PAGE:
Berlusconi faces new court date after legal defeat

The Italian Premier, Silvio Berlusconi, is set to be hauled back to court on tax evasion and bribery charges after losing the latest battle in his struggle with the country's judiciary.

The Constitutional Court in Rome decided yesterday afternoon to throw out key parts of Mr Berlusconi's latest immunity law, which shielded the 74-year-old billionaire from prosecution.

The temporary "Legitimate Impediment" legislation has allowed ministers to avoid court appearances by claiming they obstruct government business. As a result, two trials against Mr Berlusconi have been suspended.

But judges in the Constitutional Court defied the Prime Minister, as they have done on two previous occasions when scrutinising controversial legal immunity, and quashed key parts of the law after a day-long deliberation. Yesterday's ruling effectively gives individual trial judges the power to decide whether or not the media mogul premier should face legal proceedings.

The Constitutional Court rejected two similar laws introduced by Mr Berlusconi in 2004 and 2009, citing an article in the constitution stating that all citizens must be treated equally under the law.

In one of the two trials set to resume, Mr Berlusconi is accused of bribing David Mills, the estranged lawyer husband of the former Olympics minister Tessa Jowell, with $600,000 to lie under oath about the premier's tax affairs. Mills was sentenced in February 2009 to four and a half years in jail for accepting a bribe from Berlusconi. Criminal charges against Mills were thrown out only in February of last year when time for an appeal expired under the statute of limitations. Civil charges against him were upheld, however. Mr Berlusconi also faces charges of tax fraud in purchasing film rights for his television company Mediaset. Two Milan magistrates, Sergio Spadaro and Fabio de Pasquale, claim that since the 1980s, Mr Berlusconi's holding company, Fininvest, and subsequently his broadcast group Mediaset, have registered inflated costs for the purchase of US film rights, in order to divert millions of euros to slush funds in Switzerland and Hong Kong.

The premier denies any wrong-doing, and has described himself the "most persecuted man in all of history". He blames a political vendetta against him by left-wing magistrates. On Wednesday this week, he again attacked Italy's judiciary, calling it "an illness".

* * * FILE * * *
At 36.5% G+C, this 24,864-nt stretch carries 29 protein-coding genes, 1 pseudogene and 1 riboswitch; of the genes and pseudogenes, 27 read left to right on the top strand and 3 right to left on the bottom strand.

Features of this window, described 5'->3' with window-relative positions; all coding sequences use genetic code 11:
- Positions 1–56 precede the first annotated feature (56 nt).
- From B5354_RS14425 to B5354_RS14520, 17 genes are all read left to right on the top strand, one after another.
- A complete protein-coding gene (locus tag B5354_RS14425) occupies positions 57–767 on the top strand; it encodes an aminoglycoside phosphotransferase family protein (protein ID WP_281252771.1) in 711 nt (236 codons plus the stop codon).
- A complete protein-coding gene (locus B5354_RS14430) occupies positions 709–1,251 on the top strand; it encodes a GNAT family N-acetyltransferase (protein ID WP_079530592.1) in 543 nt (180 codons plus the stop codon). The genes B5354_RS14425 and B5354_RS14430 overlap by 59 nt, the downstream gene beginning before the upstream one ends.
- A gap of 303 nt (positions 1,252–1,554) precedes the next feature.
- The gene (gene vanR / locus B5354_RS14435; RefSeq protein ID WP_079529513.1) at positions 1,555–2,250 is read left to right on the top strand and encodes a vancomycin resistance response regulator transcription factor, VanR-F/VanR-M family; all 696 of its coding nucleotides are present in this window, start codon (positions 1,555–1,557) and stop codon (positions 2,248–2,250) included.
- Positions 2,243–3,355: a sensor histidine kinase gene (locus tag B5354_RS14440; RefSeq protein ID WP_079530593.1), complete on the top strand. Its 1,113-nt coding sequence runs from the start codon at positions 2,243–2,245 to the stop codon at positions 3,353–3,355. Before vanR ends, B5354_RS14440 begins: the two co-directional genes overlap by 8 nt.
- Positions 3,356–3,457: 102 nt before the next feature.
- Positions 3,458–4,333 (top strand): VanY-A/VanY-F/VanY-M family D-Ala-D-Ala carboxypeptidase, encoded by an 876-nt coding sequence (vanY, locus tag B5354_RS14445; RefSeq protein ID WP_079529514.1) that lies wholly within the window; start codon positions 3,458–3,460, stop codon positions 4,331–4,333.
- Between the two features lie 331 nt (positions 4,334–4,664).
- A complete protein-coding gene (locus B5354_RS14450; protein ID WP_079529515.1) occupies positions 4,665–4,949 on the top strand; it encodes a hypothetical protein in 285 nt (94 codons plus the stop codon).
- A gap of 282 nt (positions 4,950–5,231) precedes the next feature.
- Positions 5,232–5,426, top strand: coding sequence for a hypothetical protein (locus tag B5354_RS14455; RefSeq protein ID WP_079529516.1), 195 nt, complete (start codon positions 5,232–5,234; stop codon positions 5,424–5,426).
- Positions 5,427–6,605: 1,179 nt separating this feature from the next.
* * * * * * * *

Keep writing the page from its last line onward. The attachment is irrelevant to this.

But the Corriere della Sera newspaper said yesterday that quashing the immunity law would have little effect as the trials have been delayed for so long that they would probably run out of time under the statute of limitations.

However, another investigation, called the Mediatrade probe, which follows on from the Mediaset film rights trial, is likely to see fresh tax fraud charges being brought against the Prime Minister and senior Mediaset managers. More time would be available for these charges to be heard.

Mr Berlusconi's lawyer, Niccolo' Ghedini, argued that the full impact of the ruling would only be understood when the Court issued its reasoning, in a month or so. Anticipating a setback, Mr Berlusconi had said the day before: "It really does not matter to me whether these trials are stopped or not."

Start your day with The Independent, sign up for daily news emails
ebooks
ebooksAn introduction to the ground rules of British democracy
Latest stories from i100
Have you tried new the Independent Digital Edition apps?
SPONSORED FEATURES
Independent Dating
and  

By clicking 'Search' you
are agreeing to our
Terms of Use.

iJobs Job Widget
iJobs General

Recruitment Genius: Office / Sales Manager

£22000 - £32000 per annum: Recruitment Genius: Established and expanding South...

Recruitment Genius: Administrative Assistant / Order Fulfilment

£14000 per annum: Recruitment Genius: An exciting opportunity to join a thrivi...

SThree: Trainee Recruitment Consultant